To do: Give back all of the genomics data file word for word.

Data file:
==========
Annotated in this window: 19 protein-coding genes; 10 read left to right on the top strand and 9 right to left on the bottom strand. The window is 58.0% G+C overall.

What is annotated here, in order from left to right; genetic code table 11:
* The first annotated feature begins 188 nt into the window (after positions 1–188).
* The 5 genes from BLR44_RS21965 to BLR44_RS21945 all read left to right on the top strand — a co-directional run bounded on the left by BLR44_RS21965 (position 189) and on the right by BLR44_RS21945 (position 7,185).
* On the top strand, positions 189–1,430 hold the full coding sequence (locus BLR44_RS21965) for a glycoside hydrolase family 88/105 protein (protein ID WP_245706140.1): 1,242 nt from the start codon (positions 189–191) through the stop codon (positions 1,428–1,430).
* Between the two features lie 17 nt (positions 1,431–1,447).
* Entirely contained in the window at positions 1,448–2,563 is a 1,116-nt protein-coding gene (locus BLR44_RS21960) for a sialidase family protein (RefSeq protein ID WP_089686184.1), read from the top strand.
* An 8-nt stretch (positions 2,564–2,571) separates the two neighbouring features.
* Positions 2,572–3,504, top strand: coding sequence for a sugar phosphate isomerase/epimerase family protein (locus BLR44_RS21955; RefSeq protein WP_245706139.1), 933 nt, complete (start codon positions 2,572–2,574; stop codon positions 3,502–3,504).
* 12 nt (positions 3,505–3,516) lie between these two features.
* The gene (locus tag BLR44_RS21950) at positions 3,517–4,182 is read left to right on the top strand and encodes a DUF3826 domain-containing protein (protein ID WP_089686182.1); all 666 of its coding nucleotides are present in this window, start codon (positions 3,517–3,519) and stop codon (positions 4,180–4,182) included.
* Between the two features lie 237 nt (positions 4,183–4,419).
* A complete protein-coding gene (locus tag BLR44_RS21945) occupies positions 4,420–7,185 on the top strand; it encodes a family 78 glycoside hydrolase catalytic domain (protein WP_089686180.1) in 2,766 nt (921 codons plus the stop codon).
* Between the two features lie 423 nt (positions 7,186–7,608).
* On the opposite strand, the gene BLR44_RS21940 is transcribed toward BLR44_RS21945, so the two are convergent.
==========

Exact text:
Annotated in this window: 19 protein-coding genes; 10 read left to right on the top strand and 9 right to left on the bottom strand. The window is 58.0% G+C overall.

What is annotated here, in order from left to right; genetic code table 11:
* The first annotated feature begins 188 nt into the window (after positions 1–188).
* The 5 genes from BLR44_RS21965 to BLR44_RS21945 all read left to right on the top strand — a co-directional run bounded on the left by BLR44_RS21965 (position 189) and on the right by BLR44_RS21945 (position 7,185).
* On the top strand, positions 189–1,430 hold the full coding sequence (locus BLR44_RS21965) for a glycoside hydrolase family 88/105 protein (protein ID WP_245706140.1): 1,242 nt from the start codon (positions 189–191) through the stop codon (positions 1,428–1,430).
* Between the two features lie 17 nt (positions 1,431–1,447).
* Entirely contained in the window at positions 1,448–2,563 is a 1,116-nt protein-coding gene (locus BLR44_RS21960) for a sialidase family protein (RefSeq protein ID WP_089686184.1), read from the top strand.
* An 8-nt stretch (positions 2,564–2,571) separates the two neighbouring features.
* Positions 2,572–3,504, top strand: coding sequence for a sugar phosphate isomerase/epimerase family protein (locus BLR44_RS21955; RefSeq protein WP_245706139.1), 933 nt, complete (start codon positions 2,572–2,574; stop codon positions 3,502–3,504).
* 12 nt (positions 3,505–3,516) lie between these two features.
* The gene (locus tag BLR44_RS21950) at positions 3,517–4,182 is read left to right on the top strand and encodes a DUF3826 domain-containing protein (protein ID WP_089686182.1); all 666 of its coding nucleotides are present in this window, start codon (positions 3,517–3,519) and stop codon (positions 4,180–4,182) included.
* Between the two features lie 237 nt (positions 4,183–4,419).
* A complete protein-coding gene (locus tag BLR44_RS21945) occupies positions 4,420–7,185 on the top strand; it encodes a family 78 glycoside hydrolase catalytic domain (protein WP_089686180.1) in 2,766 nt (921 codons plus the stop codon).
* Between the two features lie 423 nt (positions 7,186–7,608).
* On the opposite strand, the gene BLR44_RS21940 is transcribed toward BLR44_RS21945, so the two are convergent.